Transcriptional regulation of dendritic cells (DCs) and exhausted T cells (TEX). a Cell phagocytosis is triggered and results in phagosomal degradation in the cytoplasm of DC cells. Cyclic GMP-AMP synthase (cGAS)-stimulator of interferon genes (STING) signalling is activated and releasing type I interferons (IFNs), mainly comprised of IFN-α and IFN-β. Antigens processed are loaded onto MHCs, which subsequently promote the activation of Th1 cells and CTL cells. IFN-γ released by these activated T cells will stimulate the non-canonical NF-κB pathway and release IL-12. Mature immunoregulatory DCs (mDCreg) produces IL-4 and inhibits the functions of cDCs and Th1 cells. b Transcriptional regulation of TEX cells. T cell receptor (TCR) responsive network of transcription factors, including the nuclear factor of activated T cells, cytoplasmic component 1 (NFATC1), thymocyte selection-associated high mobility group box protein (TOX), and B lymphocyte-induced maturation protein 1 (BLIMP1) are overexpressed in TEX cells. NFATC1 and TOX promote the expression of PD-1 (encoded by Pdcd1) and LAG-3 (encoded by Lag3). Highly expressed BLIMP1 induces granzyme B (Gzmb) expression and represses TCF1 expression. Furthermore, TOX induces eomesodermin homologue (EOMES) and nuclear receptor subfamily 4 group A (NR4A) expressions. All of them can inhibit T-bet, which results in the decrease of IFN-γ releasing. IRF4 interferon regulatory factor 4; BATF basic leucine zipper transcriptional factor ATF-like

ICB resistance and T cell exhaustion

Metabolic dysfunction of highly-functional T cells also influences anti-tumour activity and resistance.160 When the tumour antigens persist, they will trigger a series of inhibitory transcription mechanisms by the T cell receptor (TCR) responsive network and lead to T cell exhaustion. T cells may differentiate into self-renewing precursor exhausted T (TPEX) and terminally exhausted effector T (TEX).161 Transcription factors NFAT component 1 (NFATC1), basic leucine zipper transcriptional factor ATF-like (BATF), interferon regulatory factor 4 (IRF4), and thymocyte selection associated high mobility group box protein (TOX), promote PD-1 expression in both TPEX and TEX cells.162,163,164,165 The main difference between TPEX and TEX is the expression of T cell factor 1(TCF-1) and B lymphocyte-induced maturation protein 1 (BLIMP1) which repressed each other.166,167,168 In TEX cells, highly expressed BLIMP1 induces granzyme B (Gzmb) expression and represses TCF1 expression.169 Meanwhile, sustained expression of TOX induces eomesodermin homologue (EOMES) and nuclear receptor subfamily 4 group A (NR4A) expressions.170 All of them can inhibit T-bet, which results in the decrease of IFN-γ releasing. The epigenetic regulation of TEX still needs further exploration.171 TEX cells will no longer respond to the anti-PD-1 drugs and eventually move towards overstimulation-induced cell death (Fig. 3b).172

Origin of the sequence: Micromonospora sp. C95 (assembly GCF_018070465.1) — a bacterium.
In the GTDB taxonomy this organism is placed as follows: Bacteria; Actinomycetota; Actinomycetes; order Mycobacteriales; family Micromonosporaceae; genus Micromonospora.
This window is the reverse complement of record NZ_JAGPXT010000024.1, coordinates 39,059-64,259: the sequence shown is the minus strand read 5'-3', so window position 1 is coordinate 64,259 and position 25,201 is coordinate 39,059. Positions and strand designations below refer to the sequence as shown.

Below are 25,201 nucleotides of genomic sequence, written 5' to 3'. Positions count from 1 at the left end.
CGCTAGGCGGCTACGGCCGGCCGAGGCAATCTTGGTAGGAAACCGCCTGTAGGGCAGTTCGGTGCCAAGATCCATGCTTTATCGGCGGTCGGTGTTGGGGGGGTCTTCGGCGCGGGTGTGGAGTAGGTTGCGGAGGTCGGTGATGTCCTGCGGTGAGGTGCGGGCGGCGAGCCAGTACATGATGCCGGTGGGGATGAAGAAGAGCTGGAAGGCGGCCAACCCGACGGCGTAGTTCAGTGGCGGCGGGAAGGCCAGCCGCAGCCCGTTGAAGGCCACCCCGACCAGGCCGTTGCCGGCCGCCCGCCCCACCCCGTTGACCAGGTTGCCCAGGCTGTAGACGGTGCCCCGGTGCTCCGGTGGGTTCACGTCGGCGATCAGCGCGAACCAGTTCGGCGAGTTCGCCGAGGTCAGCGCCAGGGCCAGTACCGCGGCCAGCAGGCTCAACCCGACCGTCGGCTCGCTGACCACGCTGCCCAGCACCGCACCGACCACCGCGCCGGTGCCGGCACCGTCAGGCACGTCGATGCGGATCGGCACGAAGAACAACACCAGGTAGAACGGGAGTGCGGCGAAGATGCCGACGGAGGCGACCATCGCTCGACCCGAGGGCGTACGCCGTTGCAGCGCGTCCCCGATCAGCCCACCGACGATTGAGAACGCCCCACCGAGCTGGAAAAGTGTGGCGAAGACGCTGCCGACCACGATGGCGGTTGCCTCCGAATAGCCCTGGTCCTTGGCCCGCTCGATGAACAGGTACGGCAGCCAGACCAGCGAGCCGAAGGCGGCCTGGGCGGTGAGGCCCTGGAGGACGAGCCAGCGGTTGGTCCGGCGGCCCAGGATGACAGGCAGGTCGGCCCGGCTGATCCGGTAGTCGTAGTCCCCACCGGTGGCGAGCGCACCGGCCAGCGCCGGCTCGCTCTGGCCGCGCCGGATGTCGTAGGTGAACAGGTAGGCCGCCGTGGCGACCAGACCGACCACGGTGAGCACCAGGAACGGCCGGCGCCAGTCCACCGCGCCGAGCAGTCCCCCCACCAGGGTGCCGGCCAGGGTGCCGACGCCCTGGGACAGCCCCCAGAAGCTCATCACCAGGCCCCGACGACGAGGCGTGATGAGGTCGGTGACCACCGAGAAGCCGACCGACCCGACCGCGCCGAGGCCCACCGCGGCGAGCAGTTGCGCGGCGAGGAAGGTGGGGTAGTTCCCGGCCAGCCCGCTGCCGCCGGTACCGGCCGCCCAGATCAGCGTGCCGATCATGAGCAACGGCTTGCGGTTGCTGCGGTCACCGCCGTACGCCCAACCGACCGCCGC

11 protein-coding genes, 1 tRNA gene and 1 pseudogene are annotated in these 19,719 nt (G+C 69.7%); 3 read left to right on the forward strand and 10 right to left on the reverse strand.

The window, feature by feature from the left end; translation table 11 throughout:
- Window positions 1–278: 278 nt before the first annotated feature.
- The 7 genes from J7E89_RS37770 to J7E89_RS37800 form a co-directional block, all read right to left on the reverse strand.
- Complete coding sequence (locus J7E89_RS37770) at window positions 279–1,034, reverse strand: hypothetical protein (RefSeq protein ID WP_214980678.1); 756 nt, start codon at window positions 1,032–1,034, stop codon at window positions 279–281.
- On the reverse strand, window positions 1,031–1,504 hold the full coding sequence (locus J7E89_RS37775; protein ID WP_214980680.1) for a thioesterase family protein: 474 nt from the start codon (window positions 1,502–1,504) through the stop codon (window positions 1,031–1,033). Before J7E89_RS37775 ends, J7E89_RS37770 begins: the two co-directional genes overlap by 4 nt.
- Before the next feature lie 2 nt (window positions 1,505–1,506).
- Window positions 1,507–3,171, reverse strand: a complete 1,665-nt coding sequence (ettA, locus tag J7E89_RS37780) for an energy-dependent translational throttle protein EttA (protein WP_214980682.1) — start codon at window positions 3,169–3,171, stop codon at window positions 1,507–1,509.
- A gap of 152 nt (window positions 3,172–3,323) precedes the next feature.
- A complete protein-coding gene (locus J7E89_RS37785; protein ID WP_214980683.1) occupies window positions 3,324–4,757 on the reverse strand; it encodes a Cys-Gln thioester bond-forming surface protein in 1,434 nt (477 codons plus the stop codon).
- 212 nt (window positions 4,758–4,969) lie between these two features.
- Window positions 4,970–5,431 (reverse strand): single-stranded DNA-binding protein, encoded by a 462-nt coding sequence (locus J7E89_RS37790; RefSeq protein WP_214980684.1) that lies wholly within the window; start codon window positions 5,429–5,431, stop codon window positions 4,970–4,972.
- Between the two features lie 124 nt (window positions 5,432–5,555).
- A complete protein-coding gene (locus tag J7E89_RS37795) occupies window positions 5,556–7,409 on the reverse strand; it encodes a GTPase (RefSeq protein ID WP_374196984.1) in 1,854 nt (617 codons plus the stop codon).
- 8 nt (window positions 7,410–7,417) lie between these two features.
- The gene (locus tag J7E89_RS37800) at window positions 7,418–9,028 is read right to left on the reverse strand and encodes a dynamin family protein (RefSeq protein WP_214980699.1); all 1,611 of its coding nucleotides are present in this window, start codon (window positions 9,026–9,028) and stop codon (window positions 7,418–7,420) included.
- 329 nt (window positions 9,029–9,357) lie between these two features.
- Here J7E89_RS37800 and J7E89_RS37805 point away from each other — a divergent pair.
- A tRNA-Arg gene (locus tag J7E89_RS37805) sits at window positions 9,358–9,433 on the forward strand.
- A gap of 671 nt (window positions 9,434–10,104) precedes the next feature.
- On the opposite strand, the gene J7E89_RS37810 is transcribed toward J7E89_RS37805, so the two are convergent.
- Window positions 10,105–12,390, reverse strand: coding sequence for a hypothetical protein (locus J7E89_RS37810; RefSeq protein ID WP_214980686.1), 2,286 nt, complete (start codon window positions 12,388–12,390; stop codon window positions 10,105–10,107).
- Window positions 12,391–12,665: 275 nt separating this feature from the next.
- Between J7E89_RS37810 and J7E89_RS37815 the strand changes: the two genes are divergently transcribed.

It is difficult to distinguish T cell anergy from terminal T cell exhaustion, which makes T cell “dysfunctional” more representative of the phenomenon of non-response to PD-1/PD-L1 blockade.173 Typical mechanisms to explain this phenomenon include terminal differentiation of T cell,174 activation-mediated cell death,175 senescence,176 burned-out,177 and impaired metabolism.173,178 T cell exhaustion and uncontrolled tumour are mutually causal, and how to overcome immune checkpoint inhibitor resistance can be found from the exploration of the mechanism of reversal T cell exhaustion during the period in TPEX.

ICB resistance and tumour immunosuppressive microenvironment

The TME can be classified into four types based on TMB and T cell inflamed gene signature. Suppressive immune cells (MDSCs, Tregs, TAMs), immunosuppressive cytokines (VEGF, TGF-β, PGE2), defective vasculature and stromal cells constitute the TIME together and induce suppressive metabolities.179

Firstly, the rapid tumour cell proliferation through glycolysis creates lactate accumulation and an initial hypoxic environment at the tumour site. The hypoxia-inducible factor-1 (HIF-1α) pathway may be activated and modulates aerobic glycolysis and the Warburg effect. The Warburg effect refers to the specific glycolysis metabolism which causes cell proliferation in tumours.180 Metabolisms such as hypoxic TME (O2 pressure <10 mmHg) may induce immunosuppression, immunoresistance, and multiple biological processes.181 Bclaf1 is upregulated under hypoxia and binds to HIF-1α as a transcriptional target. Therefore, regulating Bclaf1 can directly enhance HIF-1α stability and promote tumour progression.182 These combined metabolic alterations generate the energy of CTL, recruitment of Tregs, and MDSCs, the polarization of immune-suppressive M2 macrophages, and immunotherapy resistance.183 The adenosine signalling and kynurenine metabolites are employed by both MDSCs and tumour cells. Adenosine produced by the ectoenzymes CD39 and CD73 may inhibit the cytotoxicity of effector T cells and enhance the functions of Treg cells. On the other hand, MDSCs and TAMs produce arginase 1 and IDO, which metabolise tryptophan into kynurenine and promote the functions of immunosuppressive cells.2

Immunosuppressive cytokines VEGF produced by Treg cells will inhibit the activation and development of CTL directly or inhibit APC mature and CTL priming indirectly.184,185 Tumour neovascularization further aggravates the hypoxic and low PH environment, which in turn reduces the infiltration of effective T cells.186 Other stromal cells, for instance, cancer-associated fibroblasts (CAFs) contribute to anti-PD-1 or anti-PD-L1 resistance.187

Clinical dilemmas of ICB

Broad spectrum indications and resistance for ICB-based immunotherapy